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Posts: 3
Location: Midwest
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Hey everyone, I hope you're doing just fine!

I joined earlier today and I figured it was only appropriate I introduced myself to the community, I believe I will be checking in here quite frequently from here on as I work on a new Project.

I'm 23 years of age and am a self-employed young entrepreneur. I own a small, but quickly growing web hosting company (which will remain nameless, i'm not trying to solicit here nor do I want my plans indexed on Google ). I absolutely love business, and somehow have acquired a natural knack for it. The small company I formed just a little more than a year ago has surpassed what I expected for the first year and we're taking on new clients daily now and growing at a promising rate!

I joined here to do additional research and connect with people who know their alternative construction. My dream is to build an earth-based (likely earthbag) facility for my company in the next couple of years. I'm not stranger to hard work, having volunteered on orchards and farms in my late teens and always helping out in the garden as a kid. I would absolutely LOVE to have a nice, comfortable, "green" office and facility! I say put quotes around 'green' simply because it's hard for a company in my industry to be truly 'green', the energy datacenters consume is tremendous. That's why I want to build a small one from the ground up with efficiency and the environment in mind, trying to please both sides of my interest (nature/earth friendliness VS business/resource-demanding-technology) in the most balanced and, err, 'economical' way.

Anyhow, I just wanted to kind of introduce myself and let you know what i'm all about. I wish to connect with the community and share ideas and learn new things.

Thanks for reading this!

Yours truly,

"Self Made Mad Man"


EDIT:

About the name...

I didn't know what to register as, because I didn't want to use my real name nor my business identity, so I chose "Self Made Mad Man", the title of a short story I wrote in High School. Though, it seems like an appropriate name all things considered.
 
gary gregory
Posts: 395
Location: northern california, 50 miles inland from Mendocino, zone 7
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Greetings,
  I don't post here much anymore, but your introduction led me down an interesting path this morning.
  I don't know much about datacenters, so googled "energy needed to run datacenter" and found this from a Microsoft newsletter.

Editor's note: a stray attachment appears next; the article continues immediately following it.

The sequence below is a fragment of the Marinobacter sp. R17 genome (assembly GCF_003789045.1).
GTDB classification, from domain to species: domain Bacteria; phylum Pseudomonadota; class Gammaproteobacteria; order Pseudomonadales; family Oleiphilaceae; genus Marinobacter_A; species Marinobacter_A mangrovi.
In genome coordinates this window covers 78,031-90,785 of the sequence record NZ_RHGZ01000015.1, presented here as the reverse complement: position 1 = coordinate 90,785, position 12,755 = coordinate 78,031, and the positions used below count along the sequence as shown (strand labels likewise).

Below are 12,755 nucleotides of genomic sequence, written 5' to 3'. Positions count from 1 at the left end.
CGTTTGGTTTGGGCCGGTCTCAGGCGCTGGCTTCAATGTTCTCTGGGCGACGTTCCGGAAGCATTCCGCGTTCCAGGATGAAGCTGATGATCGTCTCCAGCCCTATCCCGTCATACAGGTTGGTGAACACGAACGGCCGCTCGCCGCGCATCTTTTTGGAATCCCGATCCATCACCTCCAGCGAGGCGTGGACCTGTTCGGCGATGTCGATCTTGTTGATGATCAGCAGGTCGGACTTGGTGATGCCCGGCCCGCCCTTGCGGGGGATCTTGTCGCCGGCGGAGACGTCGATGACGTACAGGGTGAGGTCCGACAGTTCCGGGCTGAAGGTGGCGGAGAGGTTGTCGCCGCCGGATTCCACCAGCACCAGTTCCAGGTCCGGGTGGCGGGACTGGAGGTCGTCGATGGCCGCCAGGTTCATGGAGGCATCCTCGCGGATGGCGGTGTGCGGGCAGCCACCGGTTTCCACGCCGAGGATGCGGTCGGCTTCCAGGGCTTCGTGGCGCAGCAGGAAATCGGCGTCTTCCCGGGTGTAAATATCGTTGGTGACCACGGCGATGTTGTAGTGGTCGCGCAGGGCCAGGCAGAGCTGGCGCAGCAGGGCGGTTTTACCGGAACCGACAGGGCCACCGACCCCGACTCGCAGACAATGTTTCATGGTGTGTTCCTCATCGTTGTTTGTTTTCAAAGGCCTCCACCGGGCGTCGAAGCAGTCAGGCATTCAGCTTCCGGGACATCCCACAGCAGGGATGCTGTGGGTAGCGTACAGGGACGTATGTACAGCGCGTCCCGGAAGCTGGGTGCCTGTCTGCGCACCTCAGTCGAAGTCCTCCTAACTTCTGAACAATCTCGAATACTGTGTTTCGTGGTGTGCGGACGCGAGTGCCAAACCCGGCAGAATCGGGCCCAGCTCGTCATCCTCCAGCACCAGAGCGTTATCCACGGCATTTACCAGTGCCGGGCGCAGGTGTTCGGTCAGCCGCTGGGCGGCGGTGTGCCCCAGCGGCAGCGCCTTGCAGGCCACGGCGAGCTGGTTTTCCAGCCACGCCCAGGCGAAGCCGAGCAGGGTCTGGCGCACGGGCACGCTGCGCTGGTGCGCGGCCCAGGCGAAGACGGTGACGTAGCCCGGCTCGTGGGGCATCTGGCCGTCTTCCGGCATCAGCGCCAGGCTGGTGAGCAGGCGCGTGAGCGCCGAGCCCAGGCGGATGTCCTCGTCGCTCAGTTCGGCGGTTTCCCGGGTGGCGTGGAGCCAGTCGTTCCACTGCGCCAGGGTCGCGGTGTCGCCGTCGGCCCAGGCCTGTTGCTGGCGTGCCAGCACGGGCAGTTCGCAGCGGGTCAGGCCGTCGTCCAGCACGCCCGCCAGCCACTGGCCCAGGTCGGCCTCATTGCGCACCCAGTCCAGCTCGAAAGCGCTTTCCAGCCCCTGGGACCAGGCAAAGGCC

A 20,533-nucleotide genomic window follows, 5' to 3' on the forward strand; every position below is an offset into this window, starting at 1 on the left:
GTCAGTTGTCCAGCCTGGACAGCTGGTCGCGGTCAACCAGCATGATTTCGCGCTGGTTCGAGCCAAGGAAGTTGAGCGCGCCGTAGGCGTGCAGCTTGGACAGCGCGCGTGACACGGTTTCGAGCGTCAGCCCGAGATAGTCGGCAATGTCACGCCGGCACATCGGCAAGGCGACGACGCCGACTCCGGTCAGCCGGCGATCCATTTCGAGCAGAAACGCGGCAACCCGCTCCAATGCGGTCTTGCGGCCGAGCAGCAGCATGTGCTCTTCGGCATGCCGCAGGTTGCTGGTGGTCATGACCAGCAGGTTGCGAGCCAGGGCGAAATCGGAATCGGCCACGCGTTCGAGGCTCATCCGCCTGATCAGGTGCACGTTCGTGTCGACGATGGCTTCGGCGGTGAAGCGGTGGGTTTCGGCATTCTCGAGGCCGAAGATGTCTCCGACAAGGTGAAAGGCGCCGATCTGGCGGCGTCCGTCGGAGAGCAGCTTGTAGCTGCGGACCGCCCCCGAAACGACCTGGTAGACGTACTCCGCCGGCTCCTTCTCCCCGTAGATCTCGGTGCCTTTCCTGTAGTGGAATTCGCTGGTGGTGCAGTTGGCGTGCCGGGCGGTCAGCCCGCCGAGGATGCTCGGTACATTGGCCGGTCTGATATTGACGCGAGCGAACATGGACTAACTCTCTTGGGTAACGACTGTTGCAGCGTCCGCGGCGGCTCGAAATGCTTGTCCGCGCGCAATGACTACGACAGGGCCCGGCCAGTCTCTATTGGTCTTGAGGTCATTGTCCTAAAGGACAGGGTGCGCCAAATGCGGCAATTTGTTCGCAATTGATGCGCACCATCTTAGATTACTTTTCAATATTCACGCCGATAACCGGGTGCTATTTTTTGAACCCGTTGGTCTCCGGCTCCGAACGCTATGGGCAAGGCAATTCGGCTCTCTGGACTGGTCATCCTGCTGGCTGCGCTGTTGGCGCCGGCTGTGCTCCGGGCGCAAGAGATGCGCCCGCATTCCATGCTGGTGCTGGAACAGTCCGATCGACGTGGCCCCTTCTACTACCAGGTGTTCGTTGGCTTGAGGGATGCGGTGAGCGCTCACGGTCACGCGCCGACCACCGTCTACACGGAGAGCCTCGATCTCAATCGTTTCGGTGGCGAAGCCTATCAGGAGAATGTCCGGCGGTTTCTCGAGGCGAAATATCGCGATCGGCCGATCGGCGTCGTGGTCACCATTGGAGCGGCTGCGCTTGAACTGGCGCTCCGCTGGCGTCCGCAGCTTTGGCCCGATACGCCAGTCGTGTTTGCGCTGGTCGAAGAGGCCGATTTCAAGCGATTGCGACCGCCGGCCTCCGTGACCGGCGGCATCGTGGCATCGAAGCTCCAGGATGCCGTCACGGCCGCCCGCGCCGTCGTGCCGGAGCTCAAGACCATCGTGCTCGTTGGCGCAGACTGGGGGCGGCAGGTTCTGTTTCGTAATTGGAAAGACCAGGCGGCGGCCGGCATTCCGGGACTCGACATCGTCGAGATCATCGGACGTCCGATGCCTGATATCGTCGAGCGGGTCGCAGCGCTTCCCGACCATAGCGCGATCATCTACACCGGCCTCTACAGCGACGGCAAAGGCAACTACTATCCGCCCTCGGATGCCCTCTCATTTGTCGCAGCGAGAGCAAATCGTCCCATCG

http://www.microsoft.com/presspass/features/2011/apr11/04-19greendatacenters.mspx


Mathematically, PUE is straightforward: Divide the total power consumption for the entire facility by the power consumed by the core IT components – the servers and storage and network equipment. A PUE of 1.5, for examples, means that for every 1 watt of server power, another 0.5 watts is used in overhead power. The industry’s goal should be to drive that ratio as close to 1 as possible, Belady said.

“To get there, Microsoft and the industry must peel away the layers of infrastructure surrounding the servers. They are the main driver of a datacenter’s power consumption, which is huge. Some datacenters can drink as much as 50 megawatts – roughly five percent of what a nuclear power plant generates,” Belady said.

A few years ago, he performed an experiment to show it’s possible to run servers without the surrounding datacenter infrastructure (and achieving a PUE of 1.0). He and an engineering colleague put a rack of servers in a tent outside, just behind one of Microsoft’s datacenters. They ran perfectly for seven months. “That’s an example of making the datacenter infrastructure disappear,” he said.


I know its a Microsoft generated news story but I thought it was quite interesting.

So, if my laptop is any example, a data center must generate a lot of heat.  If you are in a cool climate you could heat a greenhouse on the roof of the datacenter?

Pre-heat a sauna?

Heat living areas adjacent to the datacenter?

Interesting stuff.  Good Luck.

 
                                  
Posts: 3
Location: Midwest
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Yes, that's more or less correct. Servers generate a lot of heat, which can be a pain to adequately cool if the infrastructure is designed insufficiently. Also, as you can imagine, it takes a lot of electricity to power hundreds of servers non-stop 24/7. (And then, you need a minimum of n+1 redundancy on all important systems such as networking, power, cooling).

The idea for the datacenter would be something bermed-earth or completely buried, exhausting the heat from all servers into sort of, err, 'hallways' that run on the backside of the servers to isolate the hot/cool side. Cool air to the front of the servers, hot air exhausting through the read into isolated 'halls' where that heat would have to be exhausted further. The original idea was trying to heat the offices (above ground) with the heat generated from the datacenter below, though I do like the idea of heating a garden. I love gardening so that'd be awesome for me, though I'd likely be neglecting my actual duties to be in the greenhouse all day!

"Where'd he go? This was supposed to be done hours ago!"
--"Ah, probably either napping on the green house hammock or turning the compost pile. That hippy owner is going to be the death of this company!"

Haha
 
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